- Polycaprolactone PCL (Ellansé®): Effects from the water gel carrier are immediate and fade in 6-12 weeks, while full effects of PCL are seen after about 12 weeks and last 12-48 months depending on the formulation used.
Facial dermal fillers cost
As per the duration, there are many variables influencing the cost of dermal fillers: it will depend on the surgeon and clinic where the treatment is performed, the country, the formulation, the brand, …
On average, the cost of face dermal filler treatment is:
- Hyaluronic acid fillers HA (Juvederm®, Restylane®, …): 500-1,500 USD per syringe
- Collagen fillers (Cosmoderm®, Zyplast®, …): 300-450 USD per syringe
- Autologous Fat: 2,500-8,000 USD per treatment
- Platelet-rich plasma (PRP): 500-2,500 USD per treatment
- Poly-L-lactic acid fillers PLLA (Sculptra®): 800-1,000 USD per syringe
- Calcium Hydroxylapatite CaHA (Radiesse®): 800-1,000 USD per syringe
- Polymethylmethacrylate PMMA (Bellafill®): 1,000 USD per syringe
- Polycaprolactone PCL (Ellansé®): 450-650 USD per syringe
Risks and side effects of dermal fillers
Dermal filler injections are generally a safe treatment but do carry some risks, like any other medical or surgical procedure.
To minimize such risks, it is of utmost importance to have the procedure carried out in a medical setting by a qualified and experienced professional using products purchased from a reputable source.
The face has a great number of blood vessels and nerves and if a filler is injected in the wrong spot or in the wrong amount or with the wrong technique it can cause complications, sometimes irreversible and potentially even death.
Over the years, due to dermal fillers being a very remunerative industry, doctors from all specialties and background started providing dermal filler injections. While a plastic surgeon, or dermatologist, or cranio-facial surgeon has extensive knowledge of the facial and soft tissues anatomy, a dentist, a GP, or a nurse are not as trained as them. Sometimes doctors qualify themselves as aesthetic doctors. Aesthetic medicine is not a recognized medical specialty and it is a title often awarded after attending a 1-2 days course on how to perform injections or how to use a medical (cosmetic) device such as lasers.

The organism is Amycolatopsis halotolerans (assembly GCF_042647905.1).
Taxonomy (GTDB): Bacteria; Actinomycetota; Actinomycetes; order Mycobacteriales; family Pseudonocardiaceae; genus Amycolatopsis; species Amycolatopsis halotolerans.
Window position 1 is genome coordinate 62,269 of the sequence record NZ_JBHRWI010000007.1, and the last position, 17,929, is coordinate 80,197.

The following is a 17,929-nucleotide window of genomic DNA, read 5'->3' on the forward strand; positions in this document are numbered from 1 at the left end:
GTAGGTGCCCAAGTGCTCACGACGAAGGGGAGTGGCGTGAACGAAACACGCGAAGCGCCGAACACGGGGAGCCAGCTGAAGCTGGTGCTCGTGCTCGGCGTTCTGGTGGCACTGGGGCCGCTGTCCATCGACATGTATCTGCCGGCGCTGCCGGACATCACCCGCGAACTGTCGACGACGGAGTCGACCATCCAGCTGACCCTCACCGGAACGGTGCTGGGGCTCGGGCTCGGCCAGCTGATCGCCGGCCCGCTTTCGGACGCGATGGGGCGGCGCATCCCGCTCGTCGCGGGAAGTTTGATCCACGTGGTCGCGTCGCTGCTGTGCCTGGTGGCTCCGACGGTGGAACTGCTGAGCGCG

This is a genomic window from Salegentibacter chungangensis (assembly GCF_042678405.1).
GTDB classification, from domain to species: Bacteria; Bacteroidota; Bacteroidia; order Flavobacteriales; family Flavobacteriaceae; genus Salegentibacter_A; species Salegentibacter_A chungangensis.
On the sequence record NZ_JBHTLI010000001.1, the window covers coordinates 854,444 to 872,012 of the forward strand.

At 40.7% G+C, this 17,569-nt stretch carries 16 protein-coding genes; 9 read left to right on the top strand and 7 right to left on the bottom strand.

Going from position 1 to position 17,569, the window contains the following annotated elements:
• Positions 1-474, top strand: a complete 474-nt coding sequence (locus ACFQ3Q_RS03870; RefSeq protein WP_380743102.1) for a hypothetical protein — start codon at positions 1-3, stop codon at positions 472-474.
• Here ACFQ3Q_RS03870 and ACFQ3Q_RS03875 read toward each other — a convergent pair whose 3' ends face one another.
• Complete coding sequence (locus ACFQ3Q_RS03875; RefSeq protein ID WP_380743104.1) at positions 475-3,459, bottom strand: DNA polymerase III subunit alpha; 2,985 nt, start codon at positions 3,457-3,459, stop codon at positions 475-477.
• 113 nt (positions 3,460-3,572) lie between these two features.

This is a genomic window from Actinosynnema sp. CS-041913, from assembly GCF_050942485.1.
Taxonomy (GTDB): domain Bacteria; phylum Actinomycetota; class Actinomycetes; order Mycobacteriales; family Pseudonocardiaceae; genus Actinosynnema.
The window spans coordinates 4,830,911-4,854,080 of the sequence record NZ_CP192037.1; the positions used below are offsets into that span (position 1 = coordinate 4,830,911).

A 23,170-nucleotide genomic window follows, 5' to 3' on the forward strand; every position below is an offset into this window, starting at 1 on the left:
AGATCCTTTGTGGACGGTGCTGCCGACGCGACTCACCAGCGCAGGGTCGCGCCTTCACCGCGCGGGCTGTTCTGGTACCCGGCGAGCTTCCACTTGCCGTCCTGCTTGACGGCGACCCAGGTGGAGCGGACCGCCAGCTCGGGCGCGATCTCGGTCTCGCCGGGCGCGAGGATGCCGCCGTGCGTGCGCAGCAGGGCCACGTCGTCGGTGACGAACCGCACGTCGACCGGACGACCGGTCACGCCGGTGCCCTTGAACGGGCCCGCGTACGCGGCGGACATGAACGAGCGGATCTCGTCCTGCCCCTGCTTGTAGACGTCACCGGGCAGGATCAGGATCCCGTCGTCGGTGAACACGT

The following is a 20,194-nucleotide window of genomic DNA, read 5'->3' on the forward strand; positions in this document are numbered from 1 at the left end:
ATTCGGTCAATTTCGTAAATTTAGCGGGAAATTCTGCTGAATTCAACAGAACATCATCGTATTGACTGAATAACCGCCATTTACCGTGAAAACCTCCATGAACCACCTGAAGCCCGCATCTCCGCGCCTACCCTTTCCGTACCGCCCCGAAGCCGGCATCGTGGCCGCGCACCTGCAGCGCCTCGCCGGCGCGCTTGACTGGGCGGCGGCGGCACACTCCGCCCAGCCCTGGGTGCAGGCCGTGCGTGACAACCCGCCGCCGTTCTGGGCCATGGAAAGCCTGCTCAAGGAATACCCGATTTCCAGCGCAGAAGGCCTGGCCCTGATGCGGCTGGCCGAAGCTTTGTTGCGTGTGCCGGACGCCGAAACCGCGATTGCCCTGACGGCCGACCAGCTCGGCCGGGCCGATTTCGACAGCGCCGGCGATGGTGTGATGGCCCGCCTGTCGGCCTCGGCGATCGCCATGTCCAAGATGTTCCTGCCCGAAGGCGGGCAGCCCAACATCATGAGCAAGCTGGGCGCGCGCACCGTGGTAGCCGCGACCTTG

Moreover, cosmetic surgery is also an art. To achieve a harmonious, pleasing, natural looking result doesn’t just require medical knowledge but also artistic sense.
Each filler has a different risk profile, which also depends on the area treated and on the characteristics of the patient. Your provider will inform you of the specific risks related to the procedure you want performed.
In general, these are the potential risks and side effects of dermal filler treatment to the face
Common risks of dermal fillers include
- Minor bleeding
- Discomfort or pain for a few days
Uncommon risks of dermal fillers include
- Asymmetry of the face
- Infection at the injection site
- Redness of the skin and itching
- Skin discoloration
- Allergic reactions
- Systemic infection
- Migration of the filler to another area
- Skin necrosis
- Blindness and cardiovascular complications if injected into a blood vessel
It is generally better to start with hyaluronic acid injections before committing to a long-lasting or permanent filler injection. Hyaluronic acid is also the only type of filler than can be reversed by injecting an enzyme known as hyaluronidase which dissolves the filler if you are unhappy with the results.
I advise against the use of permanent PMMA fillers (Bellafill®) and Polyacrylamide fillers (Aquamid®).
- Skin ageing and its treatment.
L Baumann – Journal of Pathology, 2007
- “Saving Face”: An Online Study of the Injecting Use of DIY Botox and Dermal Filler Kits.
R Brennan, JSG Wells, M Van Hout – Plastic Surgery, 2018
- A Review of Dermal Fillers in Facial Plastic Surgery.
D Bray, C Hopkins, DN Roberts – Current Opinion in Otolaryngology & Head and Neck Surgery, Aug 2010
- Fat, Stem Cells, and Platelet-Rich Plasma.
IB James, SR Coleman, JP Rubin – Clinics in Plastic Surgery, 2016
- Update in minimally invasive periorbital rejuvenation with a focus on platelet-rich plasma: A narrative review.
M Kassir, G Kroumpouzos, P Puja – Journal of Cosmetic Dermatology, Mar 2020
- ArteFill® Permanent Injectable for Soft Tissue Augmentation: I. Mechanism of Action and Injection Techniques.
G Lemperle, TR KNAPP, NS Sadick – Aesthetic Plastic Surgery, Jun 2010
- Polycaprolactone: How a Well-Known and Futuristic Polymer Has Become an Innovative Collagen-Stimulator in Esthetics.
MO Christen, F Vercesi – Clinical Cosmetic and Investigational Dermatology, Jan 2020
- Managing Complications of Fillers: Rare and Not-So-Rare.
E Haneke – Journal of Cutaneous and Aesthetic Surgery, Oct 2015
- Overview of Deep Dermal Fillers.
MH Liu, DP Beynet, NM Gharavi – Facial Plastic Surgery, Jun 2019
- U.S. Food & Drug Administration (FDA)
- American Society of Plastic Surgeons (ASPS)
- American Academy of Dermatology (AAD)